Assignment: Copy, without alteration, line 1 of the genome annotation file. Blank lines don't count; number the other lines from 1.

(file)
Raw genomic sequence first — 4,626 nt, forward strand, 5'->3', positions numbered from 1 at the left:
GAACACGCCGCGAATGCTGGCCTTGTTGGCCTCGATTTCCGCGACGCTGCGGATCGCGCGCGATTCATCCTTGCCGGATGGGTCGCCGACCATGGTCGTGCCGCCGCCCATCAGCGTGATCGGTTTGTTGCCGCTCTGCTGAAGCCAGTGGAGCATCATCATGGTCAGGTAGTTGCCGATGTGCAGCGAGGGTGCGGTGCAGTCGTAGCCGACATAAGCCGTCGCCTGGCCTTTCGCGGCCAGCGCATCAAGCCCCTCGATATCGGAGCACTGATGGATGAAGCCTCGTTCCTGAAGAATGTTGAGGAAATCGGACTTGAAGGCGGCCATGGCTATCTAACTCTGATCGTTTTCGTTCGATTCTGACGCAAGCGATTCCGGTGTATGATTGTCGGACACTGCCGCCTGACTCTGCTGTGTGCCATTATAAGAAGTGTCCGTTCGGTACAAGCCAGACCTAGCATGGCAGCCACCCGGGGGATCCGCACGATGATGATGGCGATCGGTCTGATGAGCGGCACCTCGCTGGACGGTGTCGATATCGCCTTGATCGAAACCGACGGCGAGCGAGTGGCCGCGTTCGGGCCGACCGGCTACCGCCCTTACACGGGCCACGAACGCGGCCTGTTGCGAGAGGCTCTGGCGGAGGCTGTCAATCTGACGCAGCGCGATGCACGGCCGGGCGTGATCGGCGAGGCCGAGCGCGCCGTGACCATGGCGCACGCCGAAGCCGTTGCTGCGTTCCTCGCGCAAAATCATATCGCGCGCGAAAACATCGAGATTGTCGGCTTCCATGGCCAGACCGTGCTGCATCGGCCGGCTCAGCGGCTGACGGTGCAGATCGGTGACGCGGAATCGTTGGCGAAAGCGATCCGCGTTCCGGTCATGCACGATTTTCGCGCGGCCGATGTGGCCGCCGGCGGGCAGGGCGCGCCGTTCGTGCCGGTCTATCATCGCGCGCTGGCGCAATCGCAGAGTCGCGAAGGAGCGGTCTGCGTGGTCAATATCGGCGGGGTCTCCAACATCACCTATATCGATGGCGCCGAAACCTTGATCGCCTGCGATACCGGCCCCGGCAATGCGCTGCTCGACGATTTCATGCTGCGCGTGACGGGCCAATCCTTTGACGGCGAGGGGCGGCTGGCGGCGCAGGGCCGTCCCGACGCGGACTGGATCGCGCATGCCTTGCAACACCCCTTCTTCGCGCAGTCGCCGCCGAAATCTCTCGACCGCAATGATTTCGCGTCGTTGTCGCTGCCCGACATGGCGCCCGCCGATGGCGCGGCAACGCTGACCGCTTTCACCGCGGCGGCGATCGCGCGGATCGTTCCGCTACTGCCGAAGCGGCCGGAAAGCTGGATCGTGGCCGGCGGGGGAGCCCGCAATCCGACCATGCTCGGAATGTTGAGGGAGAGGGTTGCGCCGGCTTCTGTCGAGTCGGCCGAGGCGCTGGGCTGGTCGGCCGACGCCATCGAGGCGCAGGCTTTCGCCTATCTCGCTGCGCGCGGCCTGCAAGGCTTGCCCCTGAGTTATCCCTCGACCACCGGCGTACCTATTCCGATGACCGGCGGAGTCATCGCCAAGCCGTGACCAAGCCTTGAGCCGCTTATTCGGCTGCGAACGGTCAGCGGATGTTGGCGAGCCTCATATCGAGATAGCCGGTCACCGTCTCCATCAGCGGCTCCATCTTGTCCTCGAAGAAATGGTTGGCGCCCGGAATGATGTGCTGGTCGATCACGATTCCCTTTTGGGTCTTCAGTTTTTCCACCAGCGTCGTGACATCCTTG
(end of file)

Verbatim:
Raw genomic sequence first — 4,626 nt, forward strand, 5'->3', positions numbered from 1 at the left: